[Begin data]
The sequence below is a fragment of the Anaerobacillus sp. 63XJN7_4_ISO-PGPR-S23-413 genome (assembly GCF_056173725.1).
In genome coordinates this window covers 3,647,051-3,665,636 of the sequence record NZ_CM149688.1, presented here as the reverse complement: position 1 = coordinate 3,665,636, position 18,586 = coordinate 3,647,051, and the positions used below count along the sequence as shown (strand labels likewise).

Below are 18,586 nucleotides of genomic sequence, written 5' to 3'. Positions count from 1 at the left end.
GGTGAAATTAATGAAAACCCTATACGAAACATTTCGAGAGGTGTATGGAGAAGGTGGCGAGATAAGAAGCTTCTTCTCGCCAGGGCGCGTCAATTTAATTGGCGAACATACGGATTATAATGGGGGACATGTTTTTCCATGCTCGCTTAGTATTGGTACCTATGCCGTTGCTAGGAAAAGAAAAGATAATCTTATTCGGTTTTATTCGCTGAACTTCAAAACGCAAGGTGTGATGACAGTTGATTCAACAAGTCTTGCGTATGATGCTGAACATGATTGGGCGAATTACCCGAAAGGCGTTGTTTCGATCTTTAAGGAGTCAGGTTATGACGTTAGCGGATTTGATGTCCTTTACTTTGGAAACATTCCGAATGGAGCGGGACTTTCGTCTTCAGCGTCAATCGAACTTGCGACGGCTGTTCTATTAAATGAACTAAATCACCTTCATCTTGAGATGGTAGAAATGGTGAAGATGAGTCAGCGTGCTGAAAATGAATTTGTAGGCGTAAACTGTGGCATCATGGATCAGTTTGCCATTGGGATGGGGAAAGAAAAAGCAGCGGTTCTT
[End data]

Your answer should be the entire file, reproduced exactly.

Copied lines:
The sequence below is a fragment of the Anaerobacillus sp. 63XJN7_4_ISO-PGPR-S23-413 genome (assembly GCF_056173725.1).
In genome coordinates this window covers 3,647,051-3,665,636 of the sequence record NZ_CM149688.1, presented here as the reverse complement: position 1 = coordinate 3,665,636, position 18,586 = coordinate 3,647,051, and the positions used below count along the sequence as shown (strand labels likewise).

Below are 18,586 nucleotides of genomic sequence, written 5' to 3'. Positions count from 1 at the left end.
GGTGAAATTAATGAAAACCCTATACGAAACATTTCGAGAGGTGTATGGAGAAGGTGGCGAGATAAGAAGCTTCTTCTCGCCAGGGCGCGTCAATTTAATTGGCGAACATACGGATTATAATGGGGGACATGTTTTTCCATGCTCGCTTAGTATTGGTACCTATGCCGTTGCTAGGAAAAGAAAAGATAATCTTATTCGGTTTTATTCGCTGAACTTCAAAACGCAAGGTGTGATGACAGTTGATTCAACAAGTCTTGCGTATGATGCTGAACATGATTGGGCGAATTACCCGAAAGGCGTTGTTTCGATCTTTAAGGAGTCAGGTTATGACGTTAGCGGATTTGATGTCCTTTACTTTGGAAACATTCCGAATGGAGCGGGACTTTCGTCTTCAGCGTCAATCGAACTTGCGACGGCTGTTCTATTAAATGAACTAAATCACCTTCATCTTGAGATGGTAGAAATGGTGAAGATGAGTCAGCGTGCTGAAAATGAATTTGTAGGCGTAAACTGTGGCATCATGGATCAGTTTGCCATTGGGATGGGGAAAGAAAAAGCAGCGGTTCTT